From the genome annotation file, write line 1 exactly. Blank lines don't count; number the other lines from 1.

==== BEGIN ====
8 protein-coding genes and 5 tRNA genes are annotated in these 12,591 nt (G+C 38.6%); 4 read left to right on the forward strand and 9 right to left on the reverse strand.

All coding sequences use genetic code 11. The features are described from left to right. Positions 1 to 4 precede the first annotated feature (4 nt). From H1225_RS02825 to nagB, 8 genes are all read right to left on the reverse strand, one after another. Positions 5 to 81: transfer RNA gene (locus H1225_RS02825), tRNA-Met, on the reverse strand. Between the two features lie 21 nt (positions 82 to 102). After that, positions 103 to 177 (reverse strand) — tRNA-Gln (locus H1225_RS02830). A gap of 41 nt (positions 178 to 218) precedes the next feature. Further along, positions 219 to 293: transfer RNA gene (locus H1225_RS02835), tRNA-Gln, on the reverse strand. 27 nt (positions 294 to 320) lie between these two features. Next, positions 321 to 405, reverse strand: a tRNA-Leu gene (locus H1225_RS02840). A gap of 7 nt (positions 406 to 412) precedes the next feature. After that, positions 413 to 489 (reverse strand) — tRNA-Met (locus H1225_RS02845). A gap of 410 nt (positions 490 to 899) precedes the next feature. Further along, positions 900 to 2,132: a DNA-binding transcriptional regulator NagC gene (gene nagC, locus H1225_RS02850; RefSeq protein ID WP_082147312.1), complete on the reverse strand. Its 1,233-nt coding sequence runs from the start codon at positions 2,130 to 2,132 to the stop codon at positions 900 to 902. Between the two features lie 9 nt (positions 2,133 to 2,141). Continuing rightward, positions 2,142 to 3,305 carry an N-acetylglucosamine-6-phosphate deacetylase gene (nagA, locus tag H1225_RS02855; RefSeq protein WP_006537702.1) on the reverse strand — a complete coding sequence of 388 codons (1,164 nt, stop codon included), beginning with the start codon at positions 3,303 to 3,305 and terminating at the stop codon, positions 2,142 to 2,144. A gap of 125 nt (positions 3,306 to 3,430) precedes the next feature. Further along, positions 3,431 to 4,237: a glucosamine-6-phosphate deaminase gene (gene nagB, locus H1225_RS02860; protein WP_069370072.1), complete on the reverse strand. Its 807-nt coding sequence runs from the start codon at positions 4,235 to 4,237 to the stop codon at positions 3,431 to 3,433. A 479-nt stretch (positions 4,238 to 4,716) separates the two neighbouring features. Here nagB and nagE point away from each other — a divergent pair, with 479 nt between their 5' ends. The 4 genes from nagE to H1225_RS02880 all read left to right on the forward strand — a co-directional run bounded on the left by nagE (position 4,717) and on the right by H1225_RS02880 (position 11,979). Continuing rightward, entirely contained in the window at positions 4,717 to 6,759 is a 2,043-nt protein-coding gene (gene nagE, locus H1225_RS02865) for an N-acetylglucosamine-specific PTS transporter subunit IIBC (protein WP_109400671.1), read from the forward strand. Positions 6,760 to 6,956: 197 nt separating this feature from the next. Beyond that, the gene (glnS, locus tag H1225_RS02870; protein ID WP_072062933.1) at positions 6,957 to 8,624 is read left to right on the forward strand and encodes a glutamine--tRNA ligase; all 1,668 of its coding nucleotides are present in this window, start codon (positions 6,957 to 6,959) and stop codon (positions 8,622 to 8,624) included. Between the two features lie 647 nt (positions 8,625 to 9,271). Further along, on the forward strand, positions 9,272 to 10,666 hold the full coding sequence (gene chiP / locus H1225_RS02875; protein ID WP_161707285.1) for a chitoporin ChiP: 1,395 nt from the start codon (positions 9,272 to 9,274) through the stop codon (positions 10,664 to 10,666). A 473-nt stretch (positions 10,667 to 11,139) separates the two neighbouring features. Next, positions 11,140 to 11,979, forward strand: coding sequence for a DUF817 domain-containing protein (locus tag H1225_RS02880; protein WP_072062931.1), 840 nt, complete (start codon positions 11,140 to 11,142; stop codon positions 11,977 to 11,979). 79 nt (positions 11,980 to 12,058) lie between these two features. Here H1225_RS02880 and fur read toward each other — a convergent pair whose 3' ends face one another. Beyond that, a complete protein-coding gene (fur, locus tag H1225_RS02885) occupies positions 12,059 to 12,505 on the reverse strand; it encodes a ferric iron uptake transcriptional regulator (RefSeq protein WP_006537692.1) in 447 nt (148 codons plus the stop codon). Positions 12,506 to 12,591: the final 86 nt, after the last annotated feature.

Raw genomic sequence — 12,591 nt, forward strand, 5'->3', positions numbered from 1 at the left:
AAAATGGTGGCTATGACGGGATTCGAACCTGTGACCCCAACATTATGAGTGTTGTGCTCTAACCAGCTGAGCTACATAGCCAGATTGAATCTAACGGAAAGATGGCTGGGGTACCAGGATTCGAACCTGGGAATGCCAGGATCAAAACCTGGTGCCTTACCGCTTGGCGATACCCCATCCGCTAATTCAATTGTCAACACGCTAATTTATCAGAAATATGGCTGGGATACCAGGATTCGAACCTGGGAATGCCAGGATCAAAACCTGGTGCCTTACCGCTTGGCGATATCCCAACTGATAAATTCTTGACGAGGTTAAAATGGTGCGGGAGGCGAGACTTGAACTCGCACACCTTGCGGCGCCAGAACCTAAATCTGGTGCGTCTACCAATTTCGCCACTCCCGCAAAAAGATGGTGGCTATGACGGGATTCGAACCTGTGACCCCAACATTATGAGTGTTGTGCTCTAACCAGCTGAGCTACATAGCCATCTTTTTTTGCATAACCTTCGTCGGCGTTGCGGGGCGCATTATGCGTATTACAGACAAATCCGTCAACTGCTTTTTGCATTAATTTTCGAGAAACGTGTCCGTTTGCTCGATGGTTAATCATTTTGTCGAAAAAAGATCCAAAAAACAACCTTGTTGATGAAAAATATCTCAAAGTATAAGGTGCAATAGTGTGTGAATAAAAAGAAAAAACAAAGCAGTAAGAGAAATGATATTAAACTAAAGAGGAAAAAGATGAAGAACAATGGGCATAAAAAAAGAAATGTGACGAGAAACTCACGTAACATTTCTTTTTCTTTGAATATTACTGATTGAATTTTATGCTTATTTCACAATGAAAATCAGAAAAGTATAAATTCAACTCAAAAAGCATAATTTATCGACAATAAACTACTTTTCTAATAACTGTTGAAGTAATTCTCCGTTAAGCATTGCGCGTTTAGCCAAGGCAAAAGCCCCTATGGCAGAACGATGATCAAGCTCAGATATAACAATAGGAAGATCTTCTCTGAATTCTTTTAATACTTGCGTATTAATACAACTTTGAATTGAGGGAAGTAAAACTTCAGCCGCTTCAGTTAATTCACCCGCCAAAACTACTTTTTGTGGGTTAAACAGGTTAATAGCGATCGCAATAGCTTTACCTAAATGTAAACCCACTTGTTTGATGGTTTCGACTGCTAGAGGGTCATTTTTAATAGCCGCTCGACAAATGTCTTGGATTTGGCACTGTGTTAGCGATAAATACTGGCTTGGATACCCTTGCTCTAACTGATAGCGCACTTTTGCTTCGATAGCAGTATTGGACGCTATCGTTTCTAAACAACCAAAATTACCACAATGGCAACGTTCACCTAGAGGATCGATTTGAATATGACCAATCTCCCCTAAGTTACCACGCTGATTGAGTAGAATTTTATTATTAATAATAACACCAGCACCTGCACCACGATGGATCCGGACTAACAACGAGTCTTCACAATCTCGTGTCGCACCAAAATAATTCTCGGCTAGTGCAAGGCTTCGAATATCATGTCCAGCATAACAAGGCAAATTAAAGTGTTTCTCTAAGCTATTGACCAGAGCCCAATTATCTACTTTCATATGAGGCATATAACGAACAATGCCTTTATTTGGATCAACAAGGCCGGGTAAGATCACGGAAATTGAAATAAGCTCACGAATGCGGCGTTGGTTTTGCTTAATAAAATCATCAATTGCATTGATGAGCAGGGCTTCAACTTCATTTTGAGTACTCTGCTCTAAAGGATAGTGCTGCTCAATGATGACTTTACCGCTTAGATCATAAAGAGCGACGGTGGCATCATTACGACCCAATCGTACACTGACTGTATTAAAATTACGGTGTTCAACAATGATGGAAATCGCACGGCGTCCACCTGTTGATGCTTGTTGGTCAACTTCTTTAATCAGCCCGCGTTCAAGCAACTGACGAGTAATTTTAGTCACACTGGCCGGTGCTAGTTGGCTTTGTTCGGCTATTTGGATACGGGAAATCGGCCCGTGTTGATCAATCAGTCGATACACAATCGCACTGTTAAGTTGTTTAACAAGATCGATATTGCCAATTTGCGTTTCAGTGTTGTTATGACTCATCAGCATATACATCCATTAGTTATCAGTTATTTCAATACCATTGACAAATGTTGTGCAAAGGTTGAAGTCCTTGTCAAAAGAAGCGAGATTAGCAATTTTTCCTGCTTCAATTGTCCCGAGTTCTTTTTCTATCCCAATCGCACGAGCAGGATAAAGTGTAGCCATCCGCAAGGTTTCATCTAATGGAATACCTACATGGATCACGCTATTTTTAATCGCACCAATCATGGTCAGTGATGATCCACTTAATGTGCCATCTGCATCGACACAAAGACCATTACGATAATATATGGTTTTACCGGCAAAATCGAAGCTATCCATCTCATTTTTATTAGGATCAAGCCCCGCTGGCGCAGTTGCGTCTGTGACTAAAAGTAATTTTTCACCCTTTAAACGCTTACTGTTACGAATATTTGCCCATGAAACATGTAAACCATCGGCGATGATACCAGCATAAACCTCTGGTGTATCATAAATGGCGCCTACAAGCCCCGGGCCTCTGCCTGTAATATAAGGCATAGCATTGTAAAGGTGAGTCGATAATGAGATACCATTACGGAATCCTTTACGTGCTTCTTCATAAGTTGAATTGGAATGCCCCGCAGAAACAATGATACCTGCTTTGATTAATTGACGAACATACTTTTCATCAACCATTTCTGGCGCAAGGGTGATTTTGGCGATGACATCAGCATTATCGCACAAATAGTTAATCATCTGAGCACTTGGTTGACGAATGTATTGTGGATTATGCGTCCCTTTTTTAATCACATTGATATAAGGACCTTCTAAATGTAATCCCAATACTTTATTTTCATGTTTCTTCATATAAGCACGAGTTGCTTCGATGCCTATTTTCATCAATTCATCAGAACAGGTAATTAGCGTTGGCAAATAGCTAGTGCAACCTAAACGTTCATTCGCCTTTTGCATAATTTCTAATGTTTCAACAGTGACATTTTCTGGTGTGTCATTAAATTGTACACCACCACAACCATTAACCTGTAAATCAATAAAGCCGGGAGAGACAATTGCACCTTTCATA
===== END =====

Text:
8 protein-coding genes and 5 tRNA genes are annotated in these 12,591 nt (G+C 38.6%); 4 read left to right on the forward strand and 9 right to left on the reverse strand.